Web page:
Parents vs. God
Rabbi Moshe Ben-Chaim
Jacob was not punished for being remiss in honoring his parents while studying at the yeshiva of Shame and Ever for 14 years. Talmud thereby derives, “Greater is Torah study than honoring parents” (Megilla 16b-17a).
Rashi teaches that when Jacob worked for Lavan–and traveled–for 22 years total, and did not honor his parents during this term, he was equally punished with the loss of Joseph for 22 years. This teaches that honoring parents is obligatory.
Our morning prayers list certain mitzvahs where one “enjoys the fruits in this world, but the essential reward is received in the next world”, and honoring parents is listed first. This clearly prioritizes honoring parents. However, Torah study is lastly cited as greater than the entire list…including honoring parents.
We learn that while honoring parents is a great mitzvah, Torah study surpasses it. So when Jacob was involved in Torah study, he was not held accountable for being remiss in honoring his parents. But when working for Lavan and traveling 22 years—although doing so for important purposes of marriage and family—this did not exempt him from the obligation of honoring his parents. He was thereby punished commensurately by losing Joseph for 22 years.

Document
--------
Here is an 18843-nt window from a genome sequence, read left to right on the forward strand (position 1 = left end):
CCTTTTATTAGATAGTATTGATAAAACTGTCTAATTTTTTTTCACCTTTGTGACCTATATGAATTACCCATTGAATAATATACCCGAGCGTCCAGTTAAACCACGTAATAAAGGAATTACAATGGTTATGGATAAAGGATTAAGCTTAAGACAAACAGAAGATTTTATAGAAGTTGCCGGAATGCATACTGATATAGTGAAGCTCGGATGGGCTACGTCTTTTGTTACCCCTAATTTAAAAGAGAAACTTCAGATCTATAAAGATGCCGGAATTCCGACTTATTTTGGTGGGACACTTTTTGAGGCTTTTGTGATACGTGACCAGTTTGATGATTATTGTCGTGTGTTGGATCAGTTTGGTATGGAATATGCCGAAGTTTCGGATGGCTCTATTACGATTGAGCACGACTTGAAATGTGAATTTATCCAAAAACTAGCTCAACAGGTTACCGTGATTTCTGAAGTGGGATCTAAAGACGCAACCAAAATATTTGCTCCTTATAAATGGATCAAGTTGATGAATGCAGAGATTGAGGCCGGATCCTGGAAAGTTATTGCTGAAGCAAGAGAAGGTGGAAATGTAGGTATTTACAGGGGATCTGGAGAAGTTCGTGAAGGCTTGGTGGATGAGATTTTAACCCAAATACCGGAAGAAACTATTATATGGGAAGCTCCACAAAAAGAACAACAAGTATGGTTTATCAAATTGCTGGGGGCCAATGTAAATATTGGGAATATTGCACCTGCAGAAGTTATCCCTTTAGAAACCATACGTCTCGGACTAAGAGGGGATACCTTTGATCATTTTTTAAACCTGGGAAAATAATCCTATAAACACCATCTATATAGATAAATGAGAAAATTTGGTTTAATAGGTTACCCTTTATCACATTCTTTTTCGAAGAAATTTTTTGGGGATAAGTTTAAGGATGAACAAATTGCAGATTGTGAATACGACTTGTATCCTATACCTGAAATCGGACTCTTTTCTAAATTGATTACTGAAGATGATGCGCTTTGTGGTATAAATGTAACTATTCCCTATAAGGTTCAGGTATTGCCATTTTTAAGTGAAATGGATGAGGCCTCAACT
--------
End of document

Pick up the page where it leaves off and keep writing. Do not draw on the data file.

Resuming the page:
Honoring parents is a great command because it drives us towards accepting authority, our parents. But our parents are only a model authority for our ultimate acceptance of God's authority. Therefore, Torah study, which is the pursuit of God's authority—our primary goal—overrides honoring parents, which is only a vehicle towards accepting God.
Therefore, unless you are engaged in Torah study, meaning you are involved in other pursuits, you must decline those other pursuits, and instead, you must honor your parents over those pursuits. For other pursuits remove you from honoring parents, a mitzvah which targets accepting God as your authority.